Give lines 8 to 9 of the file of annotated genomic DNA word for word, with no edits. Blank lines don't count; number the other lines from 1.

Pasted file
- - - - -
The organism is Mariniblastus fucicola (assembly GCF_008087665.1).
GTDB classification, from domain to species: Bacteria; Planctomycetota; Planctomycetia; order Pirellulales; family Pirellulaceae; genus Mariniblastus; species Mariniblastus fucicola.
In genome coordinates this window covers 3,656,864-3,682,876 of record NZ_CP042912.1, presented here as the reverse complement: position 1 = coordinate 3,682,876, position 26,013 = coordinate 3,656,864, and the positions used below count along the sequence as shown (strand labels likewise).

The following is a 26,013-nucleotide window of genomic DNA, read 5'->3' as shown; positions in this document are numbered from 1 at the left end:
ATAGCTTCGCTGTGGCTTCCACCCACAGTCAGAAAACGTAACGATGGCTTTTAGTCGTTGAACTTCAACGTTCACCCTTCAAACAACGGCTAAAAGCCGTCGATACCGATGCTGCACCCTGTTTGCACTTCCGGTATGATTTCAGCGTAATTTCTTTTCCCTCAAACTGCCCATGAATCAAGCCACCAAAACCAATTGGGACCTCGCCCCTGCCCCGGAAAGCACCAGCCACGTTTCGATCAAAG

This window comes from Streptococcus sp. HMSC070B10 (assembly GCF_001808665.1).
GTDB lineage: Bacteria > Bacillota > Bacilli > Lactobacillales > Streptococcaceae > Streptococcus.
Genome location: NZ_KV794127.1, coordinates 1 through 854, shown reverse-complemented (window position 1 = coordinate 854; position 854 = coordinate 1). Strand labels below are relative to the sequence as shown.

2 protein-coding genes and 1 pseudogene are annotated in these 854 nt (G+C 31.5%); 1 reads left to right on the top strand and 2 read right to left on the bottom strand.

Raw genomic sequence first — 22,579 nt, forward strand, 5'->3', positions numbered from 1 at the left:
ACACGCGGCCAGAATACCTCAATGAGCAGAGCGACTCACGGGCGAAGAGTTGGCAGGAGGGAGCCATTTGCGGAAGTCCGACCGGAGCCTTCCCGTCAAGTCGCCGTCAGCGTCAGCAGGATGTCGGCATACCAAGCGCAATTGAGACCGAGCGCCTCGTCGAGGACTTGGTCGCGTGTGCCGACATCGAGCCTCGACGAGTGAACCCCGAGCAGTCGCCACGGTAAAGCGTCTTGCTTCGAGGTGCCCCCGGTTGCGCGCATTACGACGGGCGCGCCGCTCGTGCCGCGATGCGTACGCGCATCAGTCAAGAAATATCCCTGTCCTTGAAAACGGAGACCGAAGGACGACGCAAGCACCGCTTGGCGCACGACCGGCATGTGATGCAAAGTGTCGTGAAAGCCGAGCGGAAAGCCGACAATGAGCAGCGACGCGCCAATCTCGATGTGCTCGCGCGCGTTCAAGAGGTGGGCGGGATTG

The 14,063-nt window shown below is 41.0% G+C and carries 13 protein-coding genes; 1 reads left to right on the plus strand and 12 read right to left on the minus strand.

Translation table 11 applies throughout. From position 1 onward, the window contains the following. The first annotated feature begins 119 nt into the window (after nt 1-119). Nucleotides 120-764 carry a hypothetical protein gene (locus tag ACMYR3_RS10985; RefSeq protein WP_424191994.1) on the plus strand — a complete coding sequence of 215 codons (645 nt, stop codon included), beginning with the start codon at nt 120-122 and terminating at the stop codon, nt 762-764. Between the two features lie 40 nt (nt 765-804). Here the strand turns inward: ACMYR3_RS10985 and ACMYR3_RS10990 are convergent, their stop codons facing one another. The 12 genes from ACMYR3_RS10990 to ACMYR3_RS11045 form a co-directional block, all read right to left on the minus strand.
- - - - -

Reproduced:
Genome location: NZ_KV794127.1, coordinates 1 through 854, shown reverse-complemented (window position 1 = coordinate 854; position 854 = coordinate 1). Strand labels below are relative to the sequence as shown.

2 protein-coding genes and 1 pseudogene are annotated in these 854 nt (G+C 31.5%); 1 reads left to right on the top strand and 2 read right to left on the bottom strand.